Since investor memory is short, people feel the current situation is scary and has never been scarier. But think of the 2008 sub-prime crisis. Or let alone the COVID-19 crisis, where people suffered, institutions collapsed, and the policies didn’t yield anything. The world, the markets, and the economies have lived through scarier times, and we weathered those storms. We’ll survive this one as well.

The chaos is still there. It’s going to be there. As the interest rates rise, they’ll keep the chaos level high as people continue flocking to bonds. There is a structural shift in the markets. What worked in the past 15 years will not necessarily work in the next 15. This is a change that we haven’t seen in decades. The shift was incoming, but COVID accelerated it.

Another point of chaos is high inflation. Investors are hopeful that inflation will go away soon. The US Fed earlier termed inflation as transitionary, but it is here to stay.

It’s probably a good time to retire that word
-US Fed Chair Jerome Powell, while talking about inflation being “transitionary”

The market is still pricing inflation in thinking it is transitionary.

What led to this?

There were a host of sectors that have led to the bull run in the past 6 months. Some of these leading sectors are:

  • Metal: Nifty metal has risen ~24% in the past half year. All metals stocks have seen a bullish trend in the markets. Since China has also eased the rules on quarantine, the demand for construction projects has increased, leading to a sharp rise in the stock. But why just China? Why is it so important? China is among the biggest buyers of metals in the markets. Due to this, metal prices have risen, leading to enormous profits for companies in the metal industry.

Will the rally sustain? The margin pressure looming on the sector has gone. But there’s only so much that profit margins can do. There needs to be a strong demand as well.

  • FMCG: Nifty FMCG has been up ~17% in the past 6 months. The large caps in the index have led to an unprecedented rise in the markets. The index rallied to an all-time high. Critical raw material prices went down, which meant that the rural demand started rising again. This meant that the FMCG stocks like ITC, HUL, Colgate, and Tata Consumer all saw double-digit gains in terms of percentage, while Varun Beverages saw a triple-digit rise in the calendar year 2022.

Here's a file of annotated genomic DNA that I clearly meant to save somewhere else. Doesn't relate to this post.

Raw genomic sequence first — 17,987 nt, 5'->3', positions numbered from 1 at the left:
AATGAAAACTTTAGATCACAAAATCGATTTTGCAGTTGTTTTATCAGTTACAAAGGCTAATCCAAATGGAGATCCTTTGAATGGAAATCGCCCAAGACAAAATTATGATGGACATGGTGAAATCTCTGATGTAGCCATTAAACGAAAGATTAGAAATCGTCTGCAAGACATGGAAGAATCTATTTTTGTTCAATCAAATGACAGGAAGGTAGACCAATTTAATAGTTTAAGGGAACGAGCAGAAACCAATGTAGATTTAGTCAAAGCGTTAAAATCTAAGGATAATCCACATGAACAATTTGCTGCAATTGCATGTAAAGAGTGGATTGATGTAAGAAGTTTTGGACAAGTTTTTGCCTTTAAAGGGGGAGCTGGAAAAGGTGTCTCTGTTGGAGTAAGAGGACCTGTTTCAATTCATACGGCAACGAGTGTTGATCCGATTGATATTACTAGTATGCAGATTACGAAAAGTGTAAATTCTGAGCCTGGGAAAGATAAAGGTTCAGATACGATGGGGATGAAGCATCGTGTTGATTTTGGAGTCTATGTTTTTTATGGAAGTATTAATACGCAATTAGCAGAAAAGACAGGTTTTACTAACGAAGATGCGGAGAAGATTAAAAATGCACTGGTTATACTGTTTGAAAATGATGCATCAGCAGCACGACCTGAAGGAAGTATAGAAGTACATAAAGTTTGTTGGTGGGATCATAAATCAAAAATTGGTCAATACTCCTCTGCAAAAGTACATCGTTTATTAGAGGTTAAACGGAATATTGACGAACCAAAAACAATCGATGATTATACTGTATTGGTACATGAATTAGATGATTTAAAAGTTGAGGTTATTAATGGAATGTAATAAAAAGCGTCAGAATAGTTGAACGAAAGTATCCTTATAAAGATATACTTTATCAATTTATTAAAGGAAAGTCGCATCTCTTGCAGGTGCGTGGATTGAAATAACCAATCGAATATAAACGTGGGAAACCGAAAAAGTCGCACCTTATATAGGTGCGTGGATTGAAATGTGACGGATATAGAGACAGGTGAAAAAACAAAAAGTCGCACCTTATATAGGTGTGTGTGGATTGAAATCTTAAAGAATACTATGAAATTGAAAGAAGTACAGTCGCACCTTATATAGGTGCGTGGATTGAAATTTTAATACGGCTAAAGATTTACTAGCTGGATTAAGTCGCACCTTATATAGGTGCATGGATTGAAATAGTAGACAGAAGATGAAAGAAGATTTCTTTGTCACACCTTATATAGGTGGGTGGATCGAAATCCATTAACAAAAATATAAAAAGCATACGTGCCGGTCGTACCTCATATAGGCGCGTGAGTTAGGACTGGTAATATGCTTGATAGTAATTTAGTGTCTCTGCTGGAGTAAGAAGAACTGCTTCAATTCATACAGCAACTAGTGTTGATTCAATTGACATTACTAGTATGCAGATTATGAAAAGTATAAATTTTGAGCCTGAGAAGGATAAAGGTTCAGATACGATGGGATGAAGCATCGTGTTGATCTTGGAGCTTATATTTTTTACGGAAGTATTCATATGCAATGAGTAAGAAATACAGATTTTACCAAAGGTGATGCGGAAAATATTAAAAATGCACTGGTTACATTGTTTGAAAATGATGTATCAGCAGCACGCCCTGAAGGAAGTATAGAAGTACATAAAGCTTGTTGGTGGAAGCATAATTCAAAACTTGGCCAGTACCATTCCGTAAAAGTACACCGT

Given the rise, these stocks are still trading below their all-time highs. The mid-caps have yet to see those sharp gains, however. These stocks are still facing pressure owing to low margins and unfavourable financials. The product mix is another factor that has put these midcaps out of favour.

What sectors to pick?

As per experts, infrastructure, BFSI, and healthcare will offer attractive returns for investors.

The investment cycle is expected to boom. The companies with heavy capital expenditure will see growth. The CapEx will start materializing once the recessionary fears go away.

Bank Nifty has touched all-time highs and is expected to scale further. The index has underperformed the Nifty but is expected to catch up. BFSI is expected to grow because of the incoming credit cycle once the rate hike slows down and rates start to fall.

Sectors will high capital investment will be in focus since they have outperformed the index in the past year. Defence, consumption-based sectors and healthcare also offer attractive opportunities.

Even if the fears come true and a fall comes, investors should not worry about it. Like I talked about how falls recover, and some recover very quickly. If the market goes up, it’s all good. If it doesn’t, look at it as a buying opportunity. It’s a win-win for long-term investors.